He told me they come in bundles, so they’d need to be straightened after being cut. Is that

    what they had to do with yours?

    BTW the stock whips looks nice. I’m going to get into stock whips soon, but I’ve decided I’m

    not going to be asking a lot of questions. I know some very basic things about stock whips,

    and that’s what I’m going to build on. Hopefully I’ll rely less on what others tell me, and

    have a better appreciation for how people learned to make whips before the internet.

    But the spring steel, does that sound about right?

    Thanks! If you’re able, and don’t mind, could you email me? I’d get it sooner then here.

    1. My spring steel at it’s thickest and at 12 inches I can flex it slightly between my hands. I know my guy pulls it off a giant spool, straightens it and cuts it (know know the exact order he does it in). I pay something like a dollar and twenty five cents for the spring steel and just over two bucks for the labor when I order 36 of them.

      The are being using for whip handle so that don’t need to be some crazy industrial grade. But something that’s you can barely flex or not flex at all when you bend it between your hands. You can use a regular steel rod for a handle, but is something strange happens like the handle gets stepped on it will bend. I don’t think a regular rod’s shape would distort with normal use. David Morgan’s book Whips and Whipmaking has a section on rigid handles vs. handles with a bit of flex to them.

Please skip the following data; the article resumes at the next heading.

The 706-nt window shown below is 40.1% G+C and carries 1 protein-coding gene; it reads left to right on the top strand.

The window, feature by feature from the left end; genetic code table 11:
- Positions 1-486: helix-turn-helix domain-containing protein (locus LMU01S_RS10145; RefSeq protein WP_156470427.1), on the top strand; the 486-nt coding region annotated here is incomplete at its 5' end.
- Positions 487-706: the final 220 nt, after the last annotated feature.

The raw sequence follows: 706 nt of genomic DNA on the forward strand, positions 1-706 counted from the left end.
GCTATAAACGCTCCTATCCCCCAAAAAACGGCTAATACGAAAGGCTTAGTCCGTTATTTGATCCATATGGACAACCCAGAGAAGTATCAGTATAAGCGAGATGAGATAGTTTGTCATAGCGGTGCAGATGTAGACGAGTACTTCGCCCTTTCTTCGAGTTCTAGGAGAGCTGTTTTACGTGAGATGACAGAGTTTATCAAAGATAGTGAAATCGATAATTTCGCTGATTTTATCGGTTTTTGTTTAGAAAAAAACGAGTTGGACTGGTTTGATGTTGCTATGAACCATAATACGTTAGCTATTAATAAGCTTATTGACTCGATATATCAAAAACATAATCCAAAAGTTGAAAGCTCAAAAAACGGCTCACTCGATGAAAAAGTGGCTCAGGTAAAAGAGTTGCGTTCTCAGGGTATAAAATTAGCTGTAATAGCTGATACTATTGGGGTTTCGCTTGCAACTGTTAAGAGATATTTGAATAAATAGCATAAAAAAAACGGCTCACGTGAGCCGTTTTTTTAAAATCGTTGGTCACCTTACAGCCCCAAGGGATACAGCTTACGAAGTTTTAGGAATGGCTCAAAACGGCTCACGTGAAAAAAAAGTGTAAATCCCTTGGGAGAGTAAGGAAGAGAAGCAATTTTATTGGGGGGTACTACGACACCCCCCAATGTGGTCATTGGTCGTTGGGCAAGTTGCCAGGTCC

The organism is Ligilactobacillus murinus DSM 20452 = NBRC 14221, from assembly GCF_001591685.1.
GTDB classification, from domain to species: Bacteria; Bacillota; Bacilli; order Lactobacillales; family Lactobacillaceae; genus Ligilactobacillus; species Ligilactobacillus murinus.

2. Ok thanks! That’s what I needed to know. The guy told me that a minimum order would be

    between $250 and $400. Time to start saving! I’ll probably get them 14″ long, for one because

    I have had someone ask me if it was possible to make a 13.5″ handle ( probably wanting a

    Delongis styled whip ) and also for the second half of a stockwhip handle, if I wanted to

    shave it down fairly fine towards the keeper.

    Thanks again!

    1. If you are doing a stock whip you want the rod to run the whole length (if you are steel lining the cane). Also if you think someone wants a 13.5 handle do some specifically in that length. When I order mine I get a dozen 8 inch, 10 inch and 12 inch for a total of 36 rods. Somehow I tend to run out of all three sizes about the same time. I think that when I notice I have a lot of one size left I tend to make whips with that size handle.

      I’ve thought about longer, but the person for me that wants a 13.5 are few and far between and I can do that in fiberglass. David Morgan’s fiberglass cores (http://www.davidmorgan.com/product_info.php?products_id=1143) come in 16 inch lengths and it’s very easy to cut them to 13.5 inches. Also they are easy to fill with lead to add weight!